A Sideways Glare at Contemporary Society
As predicted in these pages, the Baby Boomers have gotten hold of the Bucket List (you can read about it here) and buggered it up beyond all recognition. The collective bucket is now full and overflowing so ludicrously that 19-year-olds are making Bucket Lists for autumn as if the 2012 Mayan Calendar were coming back for a second crack at us. There are even websites which will make your Bucket List for you, if you can’t think up any good stuff yourself. Some Johnny-Come-Latelys have even taken to writing anti-Bucket Lists, just to set themselves apart from the horde/(Herd?) “I’m never going to eat lima beans” kinda diminishes the spiritual value of confronting mortality, head-on. So, since the Boomers have once again marketed the wonder and whimsy out of another part of the human experience, it’s time to set up some rules. Bucket all you want, but there is a limit to what the rest of us can endure.
I’m going to write a novel. The peak of conceit in our ego driven world. It’s amazing how many people who can’t compose a decent email believe they have a novel inside them, struggling to get out. Perhaps they do, but, if you answer most of your text messages with “K,” “lol” or “haha,” you might want to rethink this one. The average novel has 50 to 60 thousand words in it. At a more-talented-than-Shakespeare rate of 500 words a day, that’s around four months of steady 9 to 5 and beyond work. Assuming, or course, that every word you write is a gem, every comma, colon and question mark is in the right place and SpellCheck can distinguish between “your,” “you’re” and “yore.” Typing is easy, but writing is hard — even without rereads, rewrites or all the other editing bits which can — and frequently do — take years. Honestly, with the Grim Reaper looking over your shoulder, do you really want to spend that much time staring at a computer screen? Probably not. You’d be far better off to stick to poetry which is quick, easy, still has the requisite dose of Vitamin I, and can be confined to 20 line bursts of creativity on evenings and weekends.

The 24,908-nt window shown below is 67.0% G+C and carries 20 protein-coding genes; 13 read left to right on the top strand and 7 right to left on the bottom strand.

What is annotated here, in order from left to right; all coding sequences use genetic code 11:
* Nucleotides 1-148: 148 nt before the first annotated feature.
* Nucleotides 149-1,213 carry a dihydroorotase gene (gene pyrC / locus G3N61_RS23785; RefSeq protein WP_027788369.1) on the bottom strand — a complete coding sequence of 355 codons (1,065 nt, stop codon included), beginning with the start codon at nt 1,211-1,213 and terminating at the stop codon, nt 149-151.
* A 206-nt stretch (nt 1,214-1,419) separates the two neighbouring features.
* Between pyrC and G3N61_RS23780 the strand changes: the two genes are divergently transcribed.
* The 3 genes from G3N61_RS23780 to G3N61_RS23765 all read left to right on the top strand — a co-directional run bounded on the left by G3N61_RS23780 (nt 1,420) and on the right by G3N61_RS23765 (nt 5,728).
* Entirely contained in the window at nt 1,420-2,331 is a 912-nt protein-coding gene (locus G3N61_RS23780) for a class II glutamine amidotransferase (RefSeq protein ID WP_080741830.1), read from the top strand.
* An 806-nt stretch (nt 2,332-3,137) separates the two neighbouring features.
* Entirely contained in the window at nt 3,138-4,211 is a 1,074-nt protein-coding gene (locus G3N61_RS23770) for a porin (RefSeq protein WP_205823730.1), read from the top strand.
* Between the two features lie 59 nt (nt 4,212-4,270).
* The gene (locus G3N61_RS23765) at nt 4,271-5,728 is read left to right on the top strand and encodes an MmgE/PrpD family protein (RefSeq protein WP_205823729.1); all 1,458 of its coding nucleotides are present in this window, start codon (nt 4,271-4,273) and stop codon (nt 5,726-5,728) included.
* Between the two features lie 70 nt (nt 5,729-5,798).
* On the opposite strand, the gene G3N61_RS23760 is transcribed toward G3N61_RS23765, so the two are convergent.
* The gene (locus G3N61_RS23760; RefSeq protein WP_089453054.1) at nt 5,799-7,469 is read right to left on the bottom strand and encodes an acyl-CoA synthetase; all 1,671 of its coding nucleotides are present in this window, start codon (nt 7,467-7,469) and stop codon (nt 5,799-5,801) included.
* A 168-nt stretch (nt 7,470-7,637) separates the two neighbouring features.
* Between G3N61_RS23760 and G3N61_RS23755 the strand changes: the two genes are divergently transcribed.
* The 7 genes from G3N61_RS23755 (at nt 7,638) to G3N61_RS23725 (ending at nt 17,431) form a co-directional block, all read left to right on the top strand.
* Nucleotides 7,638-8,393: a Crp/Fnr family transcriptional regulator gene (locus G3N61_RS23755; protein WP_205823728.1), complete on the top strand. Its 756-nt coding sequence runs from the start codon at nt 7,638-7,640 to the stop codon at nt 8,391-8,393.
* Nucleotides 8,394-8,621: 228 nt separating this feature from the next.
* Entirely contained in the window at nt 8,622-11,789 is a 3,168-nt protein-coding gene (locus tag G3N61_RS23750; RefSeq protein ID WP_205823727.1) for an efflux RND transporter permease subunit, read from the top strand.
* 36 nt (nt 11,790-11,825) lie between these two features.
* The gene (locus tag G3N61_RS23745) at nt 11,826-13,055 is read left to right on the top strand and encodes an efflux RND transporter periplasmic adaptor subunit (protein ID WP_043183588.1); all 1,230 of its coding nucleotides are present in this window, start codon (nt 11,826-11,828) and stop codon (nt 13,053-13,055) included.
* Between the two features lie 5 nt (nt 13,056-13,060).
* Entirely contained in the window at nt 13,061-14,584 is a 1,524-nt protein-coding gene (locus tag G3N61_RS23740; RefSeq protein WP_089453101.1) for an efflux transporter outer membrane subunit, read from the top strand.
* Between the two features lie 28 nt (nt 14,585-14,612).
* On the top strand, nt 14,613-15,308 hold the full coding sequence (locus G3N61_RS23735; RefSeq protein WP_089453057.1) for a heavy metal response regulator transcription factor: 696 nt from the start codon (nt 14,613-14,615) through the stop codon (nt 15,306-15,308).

I will watch a whale, see a grizzly, hug a panda, walk with a penguin, dance, skip, jump and crawl with any number of other assorted exotic species. Here’s the deal. Leave wild animals alone. Their mortality is just as precious as yours, and every time you and your guided tour touristas go stumbling through their environment, you’re moving them one hiking boot closer to extinction. If you must brag, go to Mexico or some other such place where they’ve captured animals specifically for your enjoyment. Play with them there –their lives are already miserable. Besides, I think most people are fed up with the irony of somebody spouting off about swimming with the dolphins while they’re sucking down another order of tuna maki at the sushi bar.
I’m going to get a meaningful tattoo. What the hell does that even mean? How is any tattoo significantly different from the millions of others adorning everybody west of the Russian Mafia? Back in the day, tattoos were neat and unique, but there’s been a lot of ink spilled on the middle class since then. Freudian symbolism aside, these days, tattoos have more to do with disposable income than creativity. After all, with a thousand bucks in your pocket, you can get as creative as the market will bear — including making sure there are no spelling mistakes. Perhaps that’s what “meaningful” really means.
I’m going to skydive, bungee jump, hang glide or engage in some other “extreme” nonsense. Why is it that when people finally realize they are eventually going to die, the first thing they do is try to hasten the inevitable by challenging gravity to a duel? I trust technology as much as the next guy. However, I’m certainly not going to jump off a bridge when the only thing between me and the Gates of Valhalla is an elastic band, secured to my leg by a second year Rec. student who may — or may not — be high on peyote. The modern fetish for jumping (literally) out of one’s comfort zone is a testament to just how cushy life is for some people in the 21st century. I suppose that when your biggest challenge to life and liberty is who took your parking spot, a controlled explosion of adrenaline is something of an adventure. (After all, you’re not really going to get hurt when the guy on top of you has the ripcord.) However, I wonder just how mundane our lives have become when we have to manufacture danger to fulfill them.
I’m going to tell the truth about X. Don’t! Now, or any time between now and the dirt nap, is not the time to confess an abortion, an adoption, an affair or even a fantasy — especially if it involves something sticky or your daughter’s swimming coach, Morgan. In the words of Mohandas Gandhi, “Shut up and move on.” (He didn’t actually say that but…) There are certain things that should safely accompany you to the grave, and if that’s too big a burden on your soul, suck it up, you big baby. It’s not always about you.
As I’ve said many times, I approve of Bucket Lists. I’ve had several. However, now that they’ve become a retirement requirement, we’re rapidly reaching the tiresome top end of one-upmanship. A sunrise isn’t good enough, unless it’s seen from the slopes of Kilimanjaro. Spain is not complete without playing dodgeball with the bulls of Pamplona. And no mountain is worth climbing if it doesn’t have a recognizable name.
If your one desire in life is to eat Fugu soaked in Absinthe served by Albanian virgins off silver trays, by all means do it. But for God’s sake, shut up about it because I’ve only have a finite number of days left to enjoy my morning coffee. (It’s Maxwell House, and I like it.)